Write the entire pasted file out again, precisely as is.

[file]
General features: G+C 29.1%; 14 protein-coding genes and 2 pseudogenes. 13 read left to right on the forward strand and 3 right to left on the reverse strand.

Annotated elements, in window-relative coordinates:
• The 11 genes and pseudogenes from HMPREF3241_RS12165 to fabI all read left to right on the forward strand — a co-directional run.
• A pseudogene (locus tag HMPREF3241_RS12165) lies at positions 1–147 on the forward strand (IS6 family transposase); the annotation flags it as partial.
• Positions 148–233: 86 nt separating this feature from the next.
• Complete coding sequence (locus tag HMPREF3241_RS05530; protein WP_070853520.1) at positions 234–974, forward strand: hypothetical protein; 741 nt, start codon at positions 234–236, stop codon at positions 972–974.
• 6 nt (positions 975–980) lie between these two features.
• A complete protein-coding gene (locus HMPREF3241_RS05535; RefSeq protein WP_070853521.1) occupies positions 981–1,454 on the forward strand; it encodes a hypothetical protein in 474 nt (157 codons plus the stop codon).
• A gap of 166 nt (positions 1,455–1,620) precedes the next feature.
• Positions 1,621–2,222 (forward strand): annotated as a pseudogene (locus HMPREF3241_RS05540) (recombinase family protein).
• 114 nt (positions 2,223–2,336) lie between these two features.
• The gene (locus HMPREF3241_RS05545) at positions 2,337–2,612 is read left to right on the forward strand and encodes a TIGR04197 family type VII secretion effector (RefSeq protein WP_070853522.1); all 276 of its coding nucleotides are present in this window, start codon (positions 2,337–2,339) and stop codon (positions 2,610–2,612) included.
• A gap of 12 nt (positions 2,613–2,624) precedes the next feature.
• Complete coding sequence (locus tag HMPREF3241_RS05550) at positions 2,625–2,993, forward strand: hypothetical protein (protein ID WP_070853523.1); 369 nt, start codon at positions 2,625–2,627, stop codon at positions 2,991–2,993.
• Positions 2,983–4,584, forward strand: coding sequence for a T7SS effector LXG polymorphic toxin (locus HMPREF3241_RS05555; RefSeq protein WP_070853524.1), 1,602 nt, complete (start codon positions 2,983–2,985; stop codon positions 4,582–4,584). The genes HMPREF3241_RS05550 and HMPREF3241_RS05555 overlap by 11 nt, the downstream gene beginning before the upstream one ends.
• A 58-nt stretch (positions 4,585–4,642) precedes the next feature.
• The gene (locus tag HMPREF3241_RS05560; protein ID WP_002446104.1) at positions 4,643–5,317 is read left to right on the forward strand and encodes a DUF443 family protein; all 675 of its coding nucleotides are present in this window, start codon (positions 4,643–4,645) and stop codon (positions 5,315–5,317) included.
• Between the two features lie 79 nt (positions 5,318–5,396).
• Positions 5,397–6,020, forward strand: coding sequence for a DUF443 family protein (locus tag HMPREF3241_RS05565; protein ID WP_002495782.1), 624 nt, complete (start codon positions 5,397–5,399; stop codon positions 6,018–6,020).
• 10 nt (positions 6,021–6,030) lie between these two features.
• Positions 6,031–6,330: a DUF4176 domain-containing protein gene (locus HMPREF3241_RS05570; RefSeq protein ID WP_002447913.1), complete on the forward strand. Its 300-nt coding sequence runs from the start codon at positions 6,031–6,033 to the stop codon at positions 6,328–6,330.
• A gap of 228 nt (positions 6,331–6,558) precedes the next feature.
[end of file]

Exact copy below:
General features: G+C 29.1%; 14 protein-coding genes and 2 pseudogenes. 13 read left to right on the forward strand and 3 right to left on the reverse strand.

Annotated elements, in window-relative coordinates:
• The 11 genes and pseudogenes from HMPREF3241_RS12165 to fabI all read left to right on the forward strand — a co-directional run.
• A pseudogene (locus tag HMPREF3241_RS12165) lies at positions 1–147 on the forward strand (IS6 family transposase); the annotation flags it as partial.
• Positions 148–233: 86 nt separating this feature from the next.
• Complete coding sequence (locus tag HMPREF3241_RS05530; protein WP_070853520.1) at positions 234–974, forward strand: hypothetical protein; 741 nt, start codon at positions 234–236, stop codon at positions 972–974.
• 6 nt (positions 975–980) lie between these two features.
• A complete protein-coding gene (locus HMPREF3241_RS05535; RefSeq protein WP_070853521.1) occupies positions 981–1,454 on the forward strand; it encodes a hypothetical protein in 474 nt (157 codons plus the stop codon).
• A gap of 166 nt (positions 1,455–1,620) precedes the next feature.
• Positions 1,621–2,222 (forward strand): annotated as a pseudogene (locus HMPREF3241_RS05540) (recombinase family protein).
• 114 nt (positions 2,223–2,336) lie between these two features.
• The gene (locus HMPREF3241_RS05545) at positions 2,337–2,612 is read left to right on the forward strand and encodes a TIGR04197 family type VII secretion effector (RefSeq protein WP_070853522.1); all 276 of its coding nucleotides are present in this window, start codon (positions 2,337–2,339) and stop codon (positions 2,610–2,612) included.
• A gap of 12 nt (positions 2,613–2,624) precedes the next feature.
• Complete coding sequence (locus tag HMPREF3241_RS05550) at positions 2,625–2,993, forward strand: hypothetical protein (protein ID WP_070853523.1); 369 nt, start codon at positions 2,625–2,627, stop codon at positions 2,991–2,993.
• Positions 2,983–4,584, forward strand: coding sequence for a T7SS effector LXG polymorphic toxin (locus HMPREF3241_RS05555; RefSeq protein WP_070853524.1), 1,602 nt, complete (start codon positions 2,983–2,985; stop codon positions 4,582–4,584). The genes HMPREF3241_RS05550 and HMPREF3241_RS05555 overlap by 11 nt, the downstream gene beginning before the upstream one ends.
• A 58-nt stretch (positions 4,585–4,642) precedes the next feature.
• The gene (locus tag HMPREF3241_RS05560; protein ID WP_002446104.1) at positions 4,643–5,317 is read left to right on the forward strand and encodes a DUF443 family protein; all 675 of its coding nucleotides are present in this window, start codon (positions 4,643–4,645) and stop codon (positions 5,315–5,317) included.
• Between the two features lie 79 nt (positions 5,318–5,396).
• Positions 5,397–6,020, forward strand: coding sequence for a DUF443 family protein (locus tag HMPREF3241_RS05565; protein ID WP_002495782.1), 624 nt, complete (start codon positions 5,397–5,399; stop codon positions 6,018–6,020).
• 10 nt (positions 6,021–6,030) lie between these two features.
• Positions 6,031–6,330: a DUF4176 domain-containing protein gene (locus HMPREF3241_RS05570; RefSeq protein ID WP_002447913.1), complete on the forward strand. Its 300-nt coding sequence runs from the start codon at positions 6,031–6,033 to the stop codon at positions 6,328–6,330.
• A gap of 228 nt (positions 6,331–6,558) precedes the next feature.